• 2 The record discloses that at the time defendant entered his plea of guilty he was expecting to serve a period of time on parole following release from his prison sentence. On January 12, 1976, he filed a pro se post-conviction petition (later supplanted) in which he alleged that his trial counsel had told him that he would be subject to a 6-month parole term. Also, at the hearing on the post-conviction petition the defendant placed in evidence a letter from himself to the Appellate Defenders Office for the Fifth District in which he related: "I could complete sentence in 18 months * * * with six months parole." In this letter, as well as other letters of defendant in evidence, and by his testimony, defendant stated that he would not have entered a plea of guilty if he had known of the 3-year mandatory parole term. Defendant's argument, however, must accommodate the fact that he did expect to be placed on parole for 6 months following his prison sentence and that he had this expectation at the time he entered his plea. The defendant's argument as thus modified must be that he received a longer term of parole than he was expecting at the time he entered his guilty plea. Under this circumstance no constitutional question is raised. People v. Shaw, 49 Ill.2d 309, 273 N.E.2d 816; People v. Gillery, 24 Ill. App.3d 564, 321 N.E.2d 342; People v. Marsh, 19 Ill. App.3d 357, 311 N.E.2d 416.
There are no other allegations that defendant was not fully admonished of the consequences and advised of his rights at the time his guilty plea was entered. Nothing suggests that defendant entered his plea other than knowingly and understandingly, except as to the extent of the term he would serve on parole. As to this, no constitutional question is raised. We consider that there was substantial compliance with the then applicable legal requirements and the judgment denying the post-conviction petition should be affirmed. People v. Ellis, 59 Ill.2d 255, 320 N.E.2d 15; People v. Krantz.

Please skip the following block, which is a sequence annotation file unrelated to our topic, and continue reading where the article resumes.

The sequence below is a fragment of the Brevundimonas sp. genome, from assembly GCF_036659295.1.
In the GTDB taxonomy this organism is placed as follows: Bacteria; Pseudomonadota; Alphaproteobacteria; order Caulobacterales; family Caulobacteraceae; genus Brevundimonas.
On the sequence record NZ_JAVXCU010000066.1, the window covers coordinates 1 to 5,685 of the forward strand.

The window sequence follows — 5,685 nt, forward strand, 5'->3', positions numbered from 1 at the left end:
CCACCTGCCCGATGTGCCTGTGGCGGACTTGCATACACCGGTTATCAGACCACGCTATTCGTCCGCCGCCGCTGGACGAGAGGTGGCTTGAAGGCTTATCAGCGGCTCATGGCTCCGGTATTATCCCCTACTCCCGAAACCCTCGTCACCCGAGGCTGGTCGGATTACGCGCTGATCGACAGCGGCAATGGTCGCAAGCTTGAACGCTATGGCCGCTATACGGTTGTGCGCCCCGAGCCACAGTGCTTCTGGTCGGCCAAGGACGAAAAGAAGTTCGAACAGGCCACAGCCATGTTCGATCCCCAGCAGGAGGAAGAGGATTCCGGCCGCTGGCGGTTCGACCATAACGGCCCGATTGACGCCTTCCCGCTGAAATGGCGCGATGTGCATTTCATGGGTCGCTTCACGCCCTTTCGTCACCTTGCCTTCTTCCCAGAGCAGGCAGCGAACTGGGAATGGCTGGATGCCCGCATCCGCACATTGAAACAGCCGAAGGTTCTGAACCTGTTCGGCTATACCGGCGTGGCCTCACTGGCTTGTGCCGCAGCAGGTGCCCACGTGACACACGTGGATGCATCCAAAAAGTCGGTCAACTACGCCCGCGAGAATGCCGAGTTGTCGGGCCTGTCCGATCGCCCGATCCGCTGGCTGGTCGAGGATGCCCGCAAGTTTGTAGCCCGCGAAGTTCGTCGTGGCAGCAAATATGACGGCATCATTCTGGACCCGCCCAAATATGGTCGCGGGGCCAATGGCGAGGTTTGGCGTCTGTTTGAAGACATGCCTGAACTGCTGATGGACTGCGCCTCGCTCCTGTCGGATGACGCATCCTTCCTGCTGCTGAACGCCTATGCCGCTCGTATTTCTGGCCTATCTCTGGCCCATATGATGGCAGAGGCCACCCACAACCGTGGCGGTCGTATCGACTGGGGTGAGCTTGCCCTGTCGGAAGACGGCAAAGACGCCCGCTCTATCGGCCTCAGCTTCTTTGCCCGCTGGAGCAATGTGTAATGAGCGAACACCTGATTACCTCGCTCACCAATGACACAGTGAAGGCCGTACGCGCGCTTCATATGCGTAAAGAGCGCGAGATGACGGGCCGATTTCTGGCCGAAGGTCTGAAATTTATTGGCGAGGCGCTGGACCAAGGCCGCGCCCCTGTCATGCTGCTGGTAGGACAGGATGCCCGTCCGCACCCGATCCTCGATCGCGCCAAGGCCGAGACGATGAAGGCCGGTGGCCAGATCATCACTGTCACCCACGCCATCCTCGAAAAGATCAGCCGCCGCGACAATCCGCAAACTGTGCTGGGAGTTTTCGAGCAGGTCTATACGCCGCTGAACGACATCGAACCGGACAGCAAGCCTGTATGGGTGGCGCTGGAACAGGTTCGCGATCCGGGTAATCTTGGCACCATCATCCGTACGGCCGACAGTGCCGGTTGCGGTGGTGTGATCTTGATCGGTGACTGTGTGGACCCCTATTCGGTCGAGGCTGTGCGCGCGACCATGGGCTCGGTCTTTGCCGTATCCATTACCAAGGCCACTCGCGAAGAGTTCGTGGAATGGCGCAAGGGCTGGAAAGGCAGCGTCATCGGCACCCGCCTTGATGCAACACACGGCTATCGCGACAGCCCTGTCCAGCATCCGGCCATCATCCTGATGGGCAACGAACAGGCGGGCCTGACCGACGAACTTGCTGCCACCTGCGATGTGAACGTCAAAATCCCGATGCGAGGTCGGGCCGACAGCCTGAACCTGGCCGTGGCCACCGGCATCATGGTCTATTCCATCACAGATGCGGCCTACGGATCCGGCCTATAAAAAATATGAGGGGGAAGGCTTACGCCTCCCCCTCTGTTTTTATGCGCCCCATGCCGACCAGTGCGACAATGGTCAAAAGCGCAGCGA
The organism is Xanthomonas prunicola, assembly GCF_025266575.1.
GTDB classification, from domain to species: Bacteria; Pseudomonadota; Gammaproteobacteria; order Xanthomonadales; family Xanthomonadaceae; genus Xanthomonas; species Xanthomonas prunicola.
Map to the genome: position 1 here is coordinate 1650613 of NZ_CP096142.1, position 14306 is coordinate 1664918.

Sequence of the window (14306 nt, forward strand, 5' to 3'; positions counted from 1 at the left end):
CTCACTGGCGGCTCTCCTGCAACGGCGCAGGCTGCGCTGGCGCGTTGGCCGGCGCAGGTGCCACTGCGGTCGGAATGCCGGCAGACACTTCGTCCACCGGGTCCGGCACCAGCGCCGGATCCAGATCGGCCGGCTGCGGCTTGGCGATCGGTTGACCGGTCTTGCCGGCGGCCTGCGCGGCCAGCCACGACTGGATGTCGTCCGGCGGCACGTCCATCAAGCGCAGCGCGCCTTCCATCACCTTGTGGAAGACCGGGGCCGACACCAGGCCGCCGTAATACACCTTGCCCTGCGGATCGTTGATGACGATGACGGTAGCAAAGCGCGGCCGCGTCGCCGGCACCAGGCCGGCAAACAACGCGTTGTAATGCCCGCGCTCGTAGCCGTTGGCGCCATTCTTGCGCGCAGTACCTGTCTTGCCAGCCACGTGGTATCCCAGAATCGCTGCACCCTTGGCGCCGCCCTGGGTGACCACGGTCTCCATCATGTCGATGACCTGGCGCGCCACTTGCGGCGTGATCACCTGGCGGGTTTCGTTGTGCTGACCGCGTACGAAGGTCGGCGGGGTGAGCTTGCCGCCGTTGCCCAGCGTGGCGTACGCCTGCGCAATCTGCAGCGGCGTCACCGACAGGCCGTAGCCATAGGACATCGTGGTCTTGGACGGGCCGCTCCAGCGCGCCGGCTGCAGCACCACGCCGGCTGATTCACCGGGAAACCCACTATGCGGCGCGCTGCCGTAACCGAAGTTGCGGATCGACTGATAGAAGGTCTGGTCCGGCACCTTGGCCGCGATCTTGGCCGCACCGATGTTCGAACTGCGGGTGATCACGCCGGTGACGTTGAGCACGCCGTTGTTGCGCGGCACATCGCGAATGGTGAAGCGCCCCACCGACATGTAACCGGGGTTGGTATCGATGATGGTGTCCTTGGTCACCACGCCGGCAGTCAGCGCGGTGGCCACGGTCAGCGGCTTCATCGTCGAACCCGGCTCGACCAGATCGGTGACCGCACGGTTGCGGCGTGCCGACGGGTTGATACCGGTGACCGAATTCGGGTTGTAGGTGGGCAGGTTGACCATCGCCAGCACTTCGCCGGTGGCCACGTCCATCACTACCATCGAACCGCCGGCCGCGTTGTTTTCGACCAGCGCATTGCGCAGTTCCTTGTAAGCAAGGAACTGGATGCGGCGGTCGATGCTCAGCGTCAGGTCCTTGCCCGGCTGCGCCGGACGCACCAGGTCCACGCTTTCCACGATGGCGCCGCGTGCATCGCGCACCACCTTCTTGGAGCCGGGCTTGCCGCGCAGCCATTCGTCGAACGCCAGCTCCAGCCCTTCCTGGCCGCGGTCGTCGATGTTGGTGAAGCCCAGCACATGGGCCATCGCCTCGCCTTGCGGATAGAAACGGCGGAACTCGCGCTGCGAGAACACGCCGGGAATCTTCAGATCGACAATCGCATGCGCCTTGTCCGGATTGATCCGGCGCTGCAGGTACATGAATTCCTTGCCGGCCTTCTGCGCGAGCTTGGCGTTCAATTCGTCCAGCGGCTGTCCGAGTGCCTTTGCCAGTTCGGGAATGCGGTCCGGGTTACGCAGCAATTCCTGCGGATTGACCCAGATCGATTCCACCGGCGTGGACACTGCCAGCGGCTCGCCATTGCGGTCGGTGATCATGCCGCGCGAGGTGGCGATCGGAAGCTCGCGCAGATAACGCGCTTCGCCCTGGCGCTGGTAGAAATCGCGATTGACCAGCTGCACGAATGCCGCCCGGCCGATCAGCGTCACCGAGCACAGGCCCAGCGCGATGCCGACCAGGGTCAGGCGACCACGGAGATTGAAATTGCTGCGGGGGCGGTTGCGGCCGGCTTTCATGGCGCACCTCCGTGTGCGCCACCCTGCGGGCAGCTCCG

KARNS, J., concurs.
Mr. PRESIDING JUSTICE CARTER, dissenting:
The majority hold that defendant's argument must "accommodate" the fact that he did expect to be placed on parole for 6 months following his prison sentence, and that he only received a longer term of parole than he was expecting at the time he entered his guilty plea. It must have come as quite a shock for the defendant to learn that instead of a 1- to 3-year sentence for which he bargained he received in reality a 1- to 6-year sentence.
The court in United States ex rel. Baker v. Finkbeiner (7th Cir. 1977), 551 F.2d 180, stated, "We do not find the imposition of a two year parole term to be an insignificant punishment. The conditions for parole place a number of onerous burdens on the liberty of paroled individuals."
The record indicates to me that the defendant was under the distinct impression that he was to receive an indeterminate sentence of 1 to 3 years, and that his plea of guilty was not entered voluntarily and knowingly.
For the above reasons, I would order that the defendant be released from that portion of the judgment requiring the defendant to serve a 3-year parole term on completion of his indeterminate sentence.